Neither rain nor wind can penetrate their woolen goodness and to my mind they’re damn stylish. (If nothing else they make my derriere look as good as a Navy man on shore leave, and who doesn’t love that?) I will even go so far as to admit that I have not one pair, but two. Their only flaw? While the thirteen button enclosure could charm one’s pants off, it makes it nearly impossible to charm these particular pants off, especially after anything involving a 2-drink minimum.
Their shape, however, is perfect and it’s often occurred to me that another pair would be a damn fine idea. While I’ve been an avid stitcher since the day I sewed my first Diana Ross-style tube-dress (but was not allowed to wear it out of the house), I’ve never favored pattern-making, preferring a more freestyle (aka lazy) approach. I’ve also never tackled pants, and since the whole basis of my love affair with this particular pair stems from how well they fit and look, I decided it was time to engage a professional.
For years I’d passed by the North Beach storefront, admiring the 1940’s style menswear and impeccably tailored ladies coats adorning the window. While it registered in the back of my mind that everything was made in-house, it wasn’t until a friend started popping up with a gorgeous tweedy coat here and a stitched-to-fit plaid hunting jacket there (not to mention a handful of classic wool caps), that it occurred to me I might need to investigate a little further. For some reason (two student loans and an affinity for non-profits?) it had never occurred to me that the average soul could just waltz in to Al’s Attire, bypass all the racks, and create a custom-made piece for anything less than a month’s rent.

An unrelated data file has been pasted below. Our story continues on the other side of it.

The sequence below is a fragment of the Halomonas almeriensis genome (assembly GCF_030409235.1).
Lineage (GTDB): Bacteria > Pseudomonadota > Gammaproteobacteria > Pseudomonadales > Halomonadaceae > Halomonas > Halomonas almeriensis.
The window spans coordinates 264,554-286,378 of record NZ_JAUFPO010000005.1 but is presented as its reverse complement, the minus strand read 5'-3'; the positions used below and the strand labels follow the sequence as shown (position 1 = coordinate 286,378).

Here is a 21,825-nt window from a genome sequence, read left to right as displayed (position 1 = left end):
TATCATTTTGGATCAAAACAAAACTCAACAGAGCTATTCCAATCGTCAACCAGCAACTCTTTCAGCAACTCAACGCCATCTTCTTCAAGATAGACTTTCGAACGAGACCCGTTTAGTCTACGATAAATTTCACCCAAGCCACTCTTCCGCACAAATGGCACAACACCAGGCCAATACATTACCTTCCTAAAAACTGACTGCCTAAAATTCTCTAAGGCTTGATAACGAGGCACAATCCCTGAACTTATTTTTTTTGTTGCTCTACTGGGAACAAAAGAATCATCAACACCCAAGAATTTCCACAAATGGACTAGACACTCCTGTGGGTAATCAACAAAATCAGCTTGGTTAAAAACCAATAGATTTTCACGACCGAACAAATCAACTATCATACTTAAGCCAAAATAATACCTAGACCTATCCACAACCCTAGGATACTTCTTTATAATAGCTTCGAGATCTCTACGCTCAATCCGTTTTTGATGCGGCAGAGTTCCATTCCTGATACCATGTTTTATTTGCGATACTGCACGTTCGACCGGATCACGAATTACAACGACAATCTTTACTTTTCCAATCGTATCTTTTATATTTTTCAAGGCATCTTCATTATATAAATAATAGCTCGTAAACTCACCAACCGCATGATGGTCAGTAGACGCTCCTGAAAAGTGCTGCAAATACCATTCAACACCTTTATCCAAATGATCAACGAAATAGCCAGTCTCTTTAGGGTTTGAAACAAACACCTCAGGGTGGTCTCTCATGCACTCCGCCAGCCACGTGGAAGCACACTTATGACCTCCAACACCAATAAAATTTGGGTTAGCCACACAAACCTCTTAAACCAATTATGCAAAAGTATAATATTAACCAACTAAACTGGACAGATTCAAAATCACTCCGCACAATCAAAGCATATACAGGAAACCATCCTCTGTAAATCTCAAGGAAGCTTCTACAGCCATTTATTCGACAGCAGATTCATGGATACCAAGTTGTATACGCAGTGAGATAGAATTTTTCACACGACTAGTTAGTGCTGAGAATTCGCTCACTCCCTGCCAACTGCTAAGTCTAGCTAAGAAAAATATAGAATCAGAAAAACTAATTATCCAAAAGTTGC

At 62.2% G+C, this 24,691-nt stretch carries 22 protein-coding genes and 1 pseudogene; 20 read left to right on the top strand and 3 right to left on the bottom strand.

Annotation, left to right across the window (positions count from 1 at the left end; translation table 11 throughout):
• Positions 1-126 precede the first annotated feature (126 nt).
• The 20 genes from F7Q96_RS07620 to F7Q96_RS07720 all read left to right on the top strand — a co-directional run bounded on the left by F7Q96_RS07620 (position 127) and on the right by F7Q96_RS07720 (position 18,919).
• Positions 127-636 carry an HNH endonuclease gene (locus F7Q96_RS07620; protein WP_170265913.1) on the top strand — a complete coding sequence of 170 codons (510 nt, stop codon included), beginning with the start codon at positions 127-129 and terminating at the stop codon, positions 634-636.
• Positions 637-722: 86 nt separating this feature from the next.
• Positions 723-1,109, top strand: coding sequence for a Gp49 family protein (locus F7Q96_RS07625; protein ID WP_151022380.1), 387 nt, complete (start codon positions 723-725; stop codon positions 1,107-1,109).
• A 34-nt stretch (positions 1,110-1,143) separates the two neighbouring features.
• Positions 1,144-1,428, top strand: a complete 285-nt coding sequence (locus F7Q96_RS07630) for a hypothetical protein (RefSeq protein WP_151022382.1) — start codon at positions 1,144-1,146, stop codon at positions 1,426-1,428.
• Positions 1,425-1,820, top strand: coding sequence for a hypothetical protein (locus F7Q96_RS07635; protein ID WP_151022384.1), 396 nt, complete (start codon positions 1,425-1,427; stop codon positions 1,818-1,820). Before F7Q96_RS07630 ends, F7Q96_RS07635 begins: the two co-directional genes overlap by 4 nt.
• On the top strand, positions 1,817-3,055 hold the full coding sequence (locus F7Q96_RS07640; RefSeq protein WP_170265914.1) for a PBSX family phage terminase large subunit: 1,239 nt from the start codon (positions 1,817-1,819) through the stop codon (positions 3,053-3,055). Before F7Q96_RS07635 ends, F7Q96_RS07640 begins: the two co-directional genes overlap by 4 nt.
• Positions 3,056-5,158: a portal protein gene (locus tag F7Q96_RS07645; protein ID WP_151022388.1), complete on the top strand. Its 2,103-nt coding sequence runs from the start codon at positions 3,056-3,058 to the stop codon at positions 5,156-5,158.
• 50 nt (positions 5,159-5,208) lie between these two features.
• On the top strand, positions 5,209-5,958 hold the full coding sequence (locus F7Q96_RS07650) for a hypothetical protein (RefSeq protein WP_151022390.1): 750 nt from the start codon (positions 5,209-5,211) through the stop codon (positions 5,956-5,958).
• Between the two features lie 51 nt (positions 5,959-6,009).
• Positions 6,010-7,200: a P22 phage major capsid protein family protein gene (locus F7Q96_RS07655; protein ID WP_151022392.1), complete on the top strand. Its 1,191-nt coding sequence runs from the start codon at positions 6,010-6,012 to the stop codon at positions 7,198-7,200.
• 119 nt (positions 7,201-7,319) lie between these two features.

Even if one did have a cool handful of bills to drop, I quickly learn that an appointment at Al’s might not be quite that simple. To start, they hardly ever answer the phone. A couple tries convinced me they must be seriously busy and knowing how irate I get when that thing starts clanging in the middle of a crossword (and doesn’t it always?) I tried the email route instead. An reply-less week convinced me that was the wrong tack as well. If your mother ever said you’d get farther doing something in person, she was right (never mind Teddy Roosevelt’s addition about carrying a big stick); a quick stop into Al’s after work and I’ve got an appointment for the following day.
I show up giddy but slightly nervous and spy a diminutive man in perfectly fitted denim coveralls helping another gentleman into a suit that’d make Sinatra proud. Both suit and gent look damn good and the more I look around, the more it appears I’ve entered my version of thrift-store heaven. Suits and blouses and coats, all cut in fantastic vintage styles and fabrics hang about the store, bright and new and lacking in pit stains. Buttery leather boots and wingtips, peep-toe heels, and classic unisex oxfords beckon. Only the prices remind me that my own two feet are still firmly here on earth.
Another few minutes and I’m ushered over to Al. He’s half business and half chit-chat and I like him immediately. He’s serious about what he does, showing off hand-stitched buttonholes and invisibly finished hems that demonstrate the quality he believes in. He’s not in the least baffled by my wanting to look like Jean Harlow (while looking nothing like Jean Harlow) and loves the high-waisted, side-zip pants idea, even suggesting 2 inch cuffs before I have a chance to get that far. He also doesn’t bat an eye when I pick the heaviest wool I can find.